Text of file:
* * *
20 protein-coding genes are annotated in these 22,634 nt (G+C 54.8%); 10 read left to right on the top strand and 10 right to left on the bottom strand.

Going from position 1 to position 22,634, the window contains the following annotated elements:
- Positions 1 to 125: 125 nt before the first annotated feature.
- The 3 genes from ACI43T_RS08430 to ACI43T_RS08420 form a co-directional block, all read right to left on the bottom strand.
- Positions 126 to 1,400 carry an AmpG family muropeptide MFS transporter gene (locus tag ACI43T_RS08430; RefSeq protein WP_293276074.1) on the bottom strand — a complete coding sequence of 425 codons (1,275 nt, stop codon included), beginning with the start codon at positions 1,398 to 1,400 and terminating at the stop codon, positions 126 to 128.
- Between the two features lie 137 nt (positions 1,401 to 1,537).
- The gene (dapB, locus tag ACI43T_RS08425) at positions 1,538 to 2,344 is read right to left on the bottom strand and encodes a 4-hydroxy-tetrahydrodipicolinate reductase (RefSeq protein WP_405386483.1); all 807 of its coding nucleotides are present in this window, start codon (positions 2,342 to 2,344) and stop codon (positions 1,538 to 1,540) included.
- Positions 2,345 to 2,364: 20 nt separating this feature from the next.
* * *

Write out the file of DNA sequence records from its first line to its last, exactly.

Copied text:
20 protein-coding genes are annotated in these 22,634 nt (G+C 54.8%); 10 read left to right on the top strand and 10 right to left on the bottom strand.

Going from position 1 to position 22,634, the window contains the following annotated elements:
- Positions 1 to 125: 125 nt before the first annotated feature.
- The 3 genes from ACI43T_RS08430 to ACI43T_RS08420 form a co-directional block, all read right to left on the bottom strand.
- Positions 126 to 1,400 carry an AmpG family muropeptide MFS transporter gene (locus tag ACI43T_RS08430; RefSeq protein WP_293276074.1) on the bottom strand — a complete coding sequence of 425 codons (1,275 nt, stop codon included), beginning with the start codon at positions 1,398 to 1,400 and terminating at the stop codon, positions 126 to 128.
- Between the two features lie 137 nt (positions 1,401 to 1,537).
- The gene (dapB, locus tag ACI43T_RS08425) at positions 1,538 to 2,344 is read right to left on the bottom strand and encodes a 4-hydroxy-tetrahydrodipicolinate reductase (RefSeq protein WP_405386483.1); all 807 of its coding nucleotides are present in this window, start codon (positions 2,342 to 2,344) and stop codon (positions 1,538 to 1,540) included.
- Positions 2,345 to 2,364: 20 nt separating this feature from the next.